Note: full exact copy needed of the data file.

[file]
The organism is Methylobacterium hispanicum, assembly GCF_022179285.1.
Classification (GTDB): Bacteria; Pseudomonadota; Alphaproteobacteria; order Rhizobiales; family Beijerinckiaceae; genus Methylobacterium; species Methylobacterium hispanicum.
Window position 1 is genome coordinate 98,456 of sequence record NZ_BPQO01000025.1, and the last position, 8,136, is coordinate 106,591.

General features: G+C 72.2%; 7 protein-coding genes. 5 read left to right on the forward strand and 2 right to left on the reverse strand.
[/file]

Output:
The organism is Methylobacterium hispanicum, assembly GCF_022179285.1.
Classification (GTDB): Bacteria; Pseudomonadota; Alphaproteobacteria; order Rhizobiales; family Beijerinckiaceae; genus Methylobacterium; species Methylobacterium hispanicum.
Window position 1 is genome coordinate 98,456 of sequence record NZ_BPQO01000025.1, and the last position, 8,136, is coordinate 106,591.

General features: G+C 72.2%; 7 protein-coding genes. 5 read left to right on the forward strand and 2 right to left on the reverse strand.